Sports

Phil Mickelson’s new mindset helped him win PGA Championship

Who was it that said Father Time is undefeated and untied?

In the case of 50-year-old Phil Mickelson, he’s 1-up on the mythical buzzkill geezer after Sunday’s stirring PGA Championship triumph at Kiawah Island.

Mickelson’s victory, his sixth career major championship title and first in eight years, was a flip of the bird(ie) to Father Time.

This wasn’t supposed to happen, a 50-something without a Top-20 finish in a major championship since 2016 and prone to more than his share of calamity on the golf course (his nickname isn’t “Phil the Thrill’’ for nothing), winning a major championship and making history as the oldest player to win a major in the history of the sport.

And: Doing it on a severe golf course that presents more trouble than the Belt Parkway at rush hour on a Friday.

How has Mickelson been able to bamboozle Father Time?

There are a number of reasons, beginning with his passion for the game. Mickelson loves to play golf. As simple as it sounds, this cannot be overstated.

It’s rare to come across an athlete who loves playing the sport he plays as a professional recreationally as much as Mickelson does in his spare time.

More golfers on the PGA Tour than you would think don’t embrace playing golf away from tournaments in their spare time. It’s a job to them, makes them a lot of money, but still is a job.

Phil Mickelson
Phil Mickelson celebrates winning the PGA Championship on Sunday.
Getty Images

Mickelson sometimes comes across as a guy who’ll jump into an afternoon game with a couple of guys he met at the local coffee shop.

That, along with the great genes that have kept him healthy his entire career, has kept him young.

So, too, has his constant desire to tinker — whether it’s with what he’s doing physically, with his diet, his equipment, his putter grip, whatever. Mickelson lives his life in a constant state of curiosity, in pursuit of anything that he thinks can better his game or his life.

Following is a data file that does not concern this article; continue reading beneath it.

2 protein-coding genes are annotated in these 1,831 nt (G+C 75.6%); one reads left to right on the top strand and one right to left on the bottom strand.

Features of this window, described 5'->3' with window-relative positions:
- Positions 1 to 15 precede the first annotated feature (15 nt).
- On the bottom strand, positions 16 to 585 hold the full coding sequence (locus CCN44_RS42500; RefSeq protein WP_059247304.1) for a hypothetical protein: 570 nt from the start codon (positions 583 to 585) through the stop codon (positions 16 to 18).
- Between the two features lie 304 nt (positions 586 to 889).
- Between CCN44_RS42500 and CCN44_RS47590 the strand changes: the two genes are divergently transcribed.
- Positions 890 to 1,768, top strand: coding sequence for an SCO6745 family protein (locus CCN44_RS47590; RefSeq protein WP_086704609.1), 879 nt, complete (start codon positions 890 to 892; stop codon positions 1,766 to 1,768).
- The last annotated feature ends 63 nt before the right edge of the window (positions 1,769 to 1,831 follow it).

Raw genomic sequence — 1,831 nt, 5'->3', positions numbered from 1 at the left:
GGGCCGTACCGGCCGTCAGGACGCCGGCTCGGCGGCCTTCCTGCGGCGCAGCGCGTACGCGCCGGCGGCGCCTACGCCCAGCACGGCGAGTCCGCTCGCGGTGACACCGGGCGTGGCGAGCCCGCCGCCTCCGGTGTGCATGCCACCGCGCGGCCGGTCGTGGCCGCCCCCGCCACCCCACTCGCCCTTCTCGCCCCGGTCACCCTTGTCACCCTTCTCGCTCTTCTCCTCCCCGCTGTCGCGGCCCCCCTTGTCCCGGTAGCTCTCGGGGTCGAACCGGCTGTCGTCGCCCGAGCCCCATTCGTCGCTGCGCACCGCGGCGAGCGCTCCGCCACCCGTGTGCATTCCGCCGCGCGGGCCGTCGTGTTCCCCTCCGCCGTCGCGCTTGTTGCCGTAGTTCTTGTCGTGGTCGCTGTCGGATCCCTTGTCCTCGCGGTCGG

It stimulates him intellectually and emotionally and is a big part of making him one of the most interesting people in the sport.

“I hope when I hit that age, I’m still trying to do that, trying to get better,’’ said Collin Morikawa, the 2020 PGA Championship winner.

“His enthusiasm is what keeps him going,’’ Jon Rahm said. “At his age, he has the same enthusiasm I have at 26, and he’s been doing this a very long time. I mean, he’s been on Tour as long as I’ve been alive.’’

Mickelson’s latest passions when it comes to self-improvement have been a fasting regimen in his diet that has included a special blend of coffee that he’s now patented, called “Coffee for Wellness.’’ He, too, has consulted Tom Brady, with whom he’s become friends, on what he does with his diet and workouts to stay young.

Mickelson, like Brady, is from California. They both have unique, if esoteric, philosophies on how to stay healthy and fit and perform at the highest level.

Part of that secret sauce for Mickelson last week at the PGA was finding ways to “quiet my mind and get rid of all the exterior noise.’’

All week at the PGA, he seemed in a Zen-like state. He walked slowly. When speaking to reporters, he was so dialed into the moment that he avoided addressing the possibilities and consequences of what he would end up doing on Sunday, which was make history.

Those State Trooper mirrored shades he’s been wearing of late?

An hour after his win in a quiet moment outside the Ocean Course clubhouse before he would leave the property and fly home to celebrate with his wife, Amy, Mickelson told The Post that he wears those sunglasses because they help him deflect the distractions and allow him “to close my eyes’’ when he needs a moment of calm amid the storm.

We forget that these high-profile star athletes like Mickelson, Brady, LeBron James and (name the superstar) are on camera for almost every moment of whatever event in which they’re competing.

Tiger Woods has lived that fishbowl life from the moment he appeared on “The Mike Douglas Show” back in the day.

There’s no privacy, no quiet moments for these athletes when they’re in the cauldron of pressure in their respective professions.

Phil Mickelson
Phil Mickelson holds the Wanamaker Trophy after winning the PGA Championship.
Getty Images

Mickelson is transparent in admitting that he can get caught up in the madness, which has been a detriment to his performance. So, he made a concerted effort to “quiet the noise,’’ and it paid dividends at Kiawah.

During rounds, while he’s usually chatty with his playing partners, Mickelson was quieter and more to himself than usual, keeping most of his conversations with his brother and caddie, Tim.

To the chagrin of reporters, Mickelson kept post-round interviews short so he could get to the practice grounds to iron out whatever he felt needed fixing after each round.

And by sunset on Sunday, nothing needed fixing for Mickelson — except perhaps a larger shelf at home in California to make room for some more major championship hardware.


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